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Articles > Pediatric Otolaryngology
Submitted : 15.04.2021
Accepted : 06.05.2021
Published : 06.05.2021


Intraoral synechiae is a rare anomaly. In many patients, intraoral synechiae is accompanied by cleft palate. The biggest problem associated with intraoral synechiae is restricted mouth opening that causes airway and nutritional problems. In neonates, congenital intraoral synechiae may be accompanied by other anomalies that may require emergency tracheal intubation. In neonates with intraoral and/or laryngeal abnormalities, performing nasopharyngeal examination with flexible endoscopy before intubation can provide an idea about intubation. In this report, we present a neonate with tongue-palate fusion with cleft palate and we aimed to discuss the emergency intubation procedure.


Intraoral synechiae refer to abnormal fibrous or soft tissue adhesions between intraoral structures. Patients with intraoral synechiae are highly rare. In contrast, epithelial synechiae are highly frequent and bone structure synechiae are relatively less common [1]. In the majority of patients, these synechiae are accompanied by a cleft palate. Intraoral synechiae typically involve the tongue, maxilla, mandible, floor of the mouth, and hard and/or soft palate. Glossopalatal ankylosis, also known as anterior midline glossopalatal ankylosis, is synechiae between the tongue and the margins of the palate or maxillary alveoli [2].

In the development of normal palatogenesis during the seventh week of embryologenesis, the palatal shelves are separated and displaced downwardly by the tongue. In the ninth week of development, the tongue is pulled down and protrudes from the oral cavity, thereby causing the palatal shelves to be elevated to the midline and to fuse with the primary palate and then with each other [3]. Normal palatogenesis may be impaired due to the presence of cleft palate caused by intraoral synechiae or the inability of the tongue to move downwards. To date, numerous pathogeneses have been proposed for intraoral fibrous bands. Additionally, persistence of the buccopharyngeal membrane has been proposed as a potential cause of intraoral fibrous bands and it has been suggested that buccopharyngeal membrane remnants could be the cause of posterior bands between the tongue and palate [2]. Intraoral synechiae may occur as a single entity or may be associated with other congenital anomalies or syndromes such as Van der Woude syndrome (VWS), popliteal pterygium syndrome (PPS), cleft palate-lateral synechia syndrome (CPLS), and oromandibular limb hypogenesis syndromes (OLHS) [4]. The fusion process of the palate during the 7[th] and 8[th] week of gestation may be disrupted by genetic, teratogenic, or mechanical factors [5]. This disruption, in turn, leads to abnormal fusion between the upper and lower gums, palate, and floor of the mouth, resulting in intraoral fibrous bands and cleft palate [2]. In such cases, the major problem is insufficient mouth opening for feeding, and intubation can be difficult since it is performed without viewing the larynx and without palpation. ensuring airway safety to eliminate respiratory distress in neonates with intraoral synechiae is of paramount importance. Accordingly, the goal of surgery is to remove adhesion to allow a normal mouth opening for airway passage, nutrition, and normal mouth development [6]. In case of feeding difficulties, a nasogastric tube may be placed. Moreover, utmost care is required while performing intubation for anesthesia induction [7]. Intraoral fibrous bands often have a good prognosis. To date, only one case of recurrent oral synechiae despite treatment has been reported, which could be due to the wide area of ​​adhesion to the buccal and oral membrane [8]. In this report, we present a neonate with tongue-palate fusion with cleft palate and we aimed to discuss the emergency intubation procedure.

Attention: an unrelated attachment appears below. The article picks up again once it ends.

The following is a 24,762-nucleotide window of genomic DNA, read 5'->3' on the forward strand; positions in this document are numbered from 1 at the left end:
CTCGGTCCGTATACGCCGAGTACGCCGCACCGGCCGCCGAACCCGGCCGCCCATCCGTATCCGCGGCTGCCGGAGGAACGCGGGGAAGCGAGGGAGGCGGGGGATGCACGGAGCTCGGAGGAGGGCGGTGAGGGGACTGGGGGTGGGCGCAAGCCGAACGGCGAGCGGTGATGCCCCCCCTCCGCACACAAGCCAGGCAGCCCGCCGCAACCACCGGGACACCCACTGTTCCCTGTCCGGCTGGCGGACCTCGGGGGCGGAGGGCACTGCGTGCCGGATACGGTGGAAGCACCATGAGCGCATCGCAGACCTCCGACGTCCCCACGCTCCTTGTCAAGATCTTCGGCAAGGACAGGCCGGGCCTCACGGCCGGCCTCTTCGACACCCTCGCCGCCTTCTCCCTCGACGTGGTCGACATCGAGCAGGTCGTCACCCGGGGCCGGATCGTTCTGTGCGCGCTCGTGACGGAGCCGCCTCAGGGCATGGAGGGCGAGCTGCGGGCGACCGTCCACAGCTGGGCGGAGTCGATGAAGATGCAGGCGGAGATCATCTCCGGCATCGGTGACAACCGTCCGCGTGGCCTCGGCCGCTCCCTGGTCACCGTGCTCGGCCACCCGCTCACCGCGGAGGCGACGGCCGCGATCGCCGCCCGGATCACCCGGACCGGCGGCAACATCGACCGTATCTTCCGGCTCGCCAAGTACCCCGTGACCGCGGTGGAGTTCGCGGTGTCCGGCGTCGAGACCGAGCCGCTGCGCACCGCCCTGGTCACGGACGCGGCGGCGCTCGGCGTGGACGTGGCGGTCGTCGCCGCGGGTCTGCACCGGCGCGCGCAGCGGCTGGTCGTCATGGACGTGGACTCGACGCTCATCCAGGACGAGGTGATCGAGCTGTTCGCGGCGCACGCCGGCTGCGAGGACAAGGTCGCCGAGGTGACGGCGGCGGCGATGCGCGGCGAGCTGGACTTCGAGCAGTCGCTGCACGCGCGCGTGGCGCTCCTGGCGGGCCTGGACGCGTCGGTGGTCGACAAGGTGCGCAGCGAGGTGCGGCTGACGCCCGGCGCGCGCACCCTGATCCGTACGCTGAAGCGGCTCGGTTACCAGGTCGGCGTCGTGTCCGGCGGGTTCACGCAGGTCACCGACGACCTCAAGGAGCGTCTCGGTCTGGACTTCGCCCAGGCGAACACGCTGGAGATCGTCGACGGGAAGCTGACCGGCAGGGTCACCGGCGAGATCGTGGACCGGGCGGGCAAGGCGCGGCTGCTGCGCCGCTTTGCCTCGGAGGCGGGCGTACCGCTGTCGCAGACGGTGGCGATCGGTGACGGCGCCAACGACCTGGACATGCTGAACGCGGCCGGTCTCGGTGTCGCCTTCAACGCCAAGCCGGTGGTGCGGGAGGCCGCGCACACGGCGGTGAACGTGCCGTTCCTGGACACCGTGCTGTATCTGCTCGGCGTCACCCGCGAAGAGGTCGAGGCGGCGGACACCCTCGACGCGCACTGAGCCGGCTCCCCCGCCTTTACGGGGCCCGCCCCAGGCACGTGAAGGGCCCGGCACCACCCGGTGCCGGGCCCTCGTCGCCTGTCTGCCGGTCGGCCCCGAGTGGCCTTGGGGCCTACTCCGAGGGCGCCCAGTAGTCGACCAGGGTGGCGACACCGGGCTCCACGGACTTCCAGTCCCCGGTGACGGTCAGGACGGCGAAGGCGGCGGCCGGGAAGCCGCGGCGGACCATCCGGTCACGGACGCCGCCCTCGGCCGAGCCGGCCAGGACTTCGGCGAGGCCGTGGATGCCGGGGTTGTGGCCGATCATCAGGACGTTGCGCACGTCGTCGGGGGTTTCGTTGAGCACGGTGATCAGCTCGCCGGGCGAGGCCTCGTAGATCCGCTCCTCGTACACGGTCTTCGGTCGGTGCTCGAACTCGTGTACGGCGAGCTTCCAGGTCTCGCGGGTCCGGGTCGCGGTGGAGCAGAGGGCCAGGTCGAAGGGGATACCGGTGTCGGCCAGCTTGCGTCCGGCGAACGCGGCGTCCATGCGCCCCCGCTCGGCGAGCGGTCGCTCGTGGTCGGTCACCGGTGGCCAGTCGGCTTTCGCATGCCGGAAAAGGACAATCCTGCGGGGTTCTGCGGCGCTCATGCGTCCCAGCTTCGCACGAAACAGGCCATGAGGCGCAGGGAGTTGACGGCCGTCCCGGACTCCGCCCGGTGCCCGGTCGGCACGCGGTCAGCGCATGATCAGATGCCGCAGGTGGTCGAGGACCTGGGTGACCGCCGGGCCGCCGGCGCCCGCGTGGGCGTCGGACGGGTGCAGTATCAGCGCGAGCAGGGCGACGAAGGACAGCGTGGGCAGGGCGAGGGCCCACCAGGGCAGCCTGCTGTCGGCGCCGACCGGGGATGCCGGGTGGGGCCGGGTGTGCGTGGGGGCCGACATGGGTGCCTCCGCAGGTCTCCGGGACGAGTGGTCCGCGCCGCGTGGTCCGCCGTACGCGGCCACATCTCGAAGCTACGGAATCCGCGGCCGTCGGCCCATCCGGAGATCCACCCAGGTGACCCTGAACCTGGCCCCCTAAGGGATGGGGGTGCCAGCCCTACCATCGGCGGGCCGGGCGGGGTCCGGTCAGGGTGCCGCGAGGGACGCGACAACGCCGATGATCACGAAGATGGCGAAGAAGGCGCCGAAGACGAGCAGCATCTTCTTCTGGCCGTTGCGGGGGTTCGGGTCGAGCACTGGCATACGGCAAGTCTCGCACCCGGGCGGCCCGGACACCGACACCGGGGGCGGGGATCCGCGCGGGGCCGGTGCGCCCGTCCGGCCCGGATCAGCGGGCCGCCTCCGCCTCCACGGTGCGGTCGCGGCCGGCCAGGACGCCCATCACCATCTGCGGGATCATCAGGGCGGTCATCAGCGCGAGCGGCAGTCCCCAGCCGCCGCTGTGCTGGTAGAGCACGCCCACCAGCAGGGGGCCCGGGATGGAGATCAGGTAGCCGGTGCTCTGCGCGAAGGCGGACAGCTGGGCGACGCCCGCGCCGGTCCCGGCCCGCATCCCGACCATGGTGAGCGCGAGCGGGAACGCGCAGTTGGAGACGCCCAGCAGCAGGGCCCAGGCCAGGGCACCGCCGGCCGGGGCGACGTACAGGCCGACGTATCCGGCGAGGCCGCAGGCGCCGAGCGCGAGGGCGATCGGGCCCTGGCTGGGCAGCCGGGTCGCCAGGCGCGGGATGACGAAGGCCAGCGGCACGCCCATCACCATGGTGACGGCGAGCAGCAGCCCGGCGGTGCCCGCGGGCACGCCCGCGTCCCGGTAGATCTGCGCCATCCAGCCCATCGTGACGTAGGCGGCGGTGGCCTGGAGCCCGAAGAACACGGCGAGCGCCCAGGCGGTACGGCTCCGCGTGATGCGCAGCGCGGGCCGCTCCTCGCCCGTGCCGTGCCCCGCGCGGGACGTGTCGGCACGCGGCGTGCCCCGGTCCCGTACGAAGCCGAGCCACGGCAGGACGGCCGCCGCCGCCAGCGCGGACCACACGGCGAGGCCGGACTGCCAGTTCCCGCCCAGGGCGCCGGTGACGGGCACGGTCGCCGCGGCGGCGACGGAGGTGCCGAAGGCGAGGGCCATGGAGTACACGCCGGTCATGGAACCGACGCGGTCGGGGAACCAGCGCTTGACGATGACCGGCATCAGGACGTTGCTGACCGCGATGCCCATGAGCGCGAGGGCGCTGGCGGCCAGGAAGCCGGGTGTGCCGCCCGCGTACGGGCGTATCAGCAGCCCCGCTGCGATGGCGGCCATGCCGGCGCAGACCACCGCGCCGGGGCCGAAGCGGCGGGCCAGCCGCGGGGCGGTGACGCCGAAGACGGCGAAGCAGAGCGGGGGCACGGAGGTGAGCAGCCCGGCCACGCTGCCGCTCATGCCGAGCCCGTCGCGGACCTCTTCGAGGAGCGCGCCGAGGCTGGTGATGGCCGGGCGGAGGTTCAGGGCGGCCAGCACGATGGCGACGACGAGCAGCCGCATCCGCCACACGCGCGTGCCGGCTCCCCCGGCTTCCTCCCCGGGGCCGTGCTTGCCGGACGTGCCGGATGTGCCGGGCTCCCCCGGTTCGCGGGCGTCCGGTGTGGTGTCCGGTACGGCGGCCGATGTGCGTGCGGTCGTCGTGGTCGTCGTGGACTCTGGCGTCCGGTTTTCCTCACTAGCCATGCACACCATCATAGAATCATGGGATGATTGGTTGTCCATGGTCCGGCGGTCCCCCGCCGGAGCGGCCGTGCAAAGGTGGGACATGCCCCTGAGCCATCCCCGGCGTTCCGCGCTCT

Case Report

A female term newborn infant was brought to our pediatric clinic by her family two hours after birth due to intraoral synechiae that caused restricted mouth opening and difficult oral feeding. The mother and father were aged 26 and 29 years, respectively. It was the mother’s first pregnancy and she had no maternal disease or teratogen exposure during pregnancy. The infant was born vaginally in a hospital environment. Family history was negative for oropharyngeal anomalies or joint pterygia/contractures. In initial examination, synechiae were detected between the tongue and the hard palate (Figure 1) and the anomalies were limited to the mouth and oropharynx.

Figure 1
Synechiae were detected between the tongue and the hard palate


The infant also had bowel necrosis and thus was planned for surgery for both bowel necrosis and intraoral synechiae in the same session in order to prevent complications that could arise from the lack of oral nutrition in the early period after birth. Although the patient was stable, flexible nasal endoscopy and tracheostomy preparation were performed before blind nasoendotracheal intubation attempt due to restricted mouth opening and suspicion of other possible upper respiratory tract anomalies. Before performing endotracheal intubation in the operating room, upper airway examination was performed with flexible nasal endoscopy. In this examination, no additional anomalies were detected in the nasal passage, nasopharynx, or larynx, and no anomaly that could prevent airway intubation was detected. Anesthesia was induced with inhalation of sevoflurane (1-2%), without using any myorelaxants. Blind nasoendotracheal intubation was achieved in the first attempt. Under general anesthesia, the synechiae between the tongue and the hard palate was excised and the tongue and hard palate were separated (Video 1).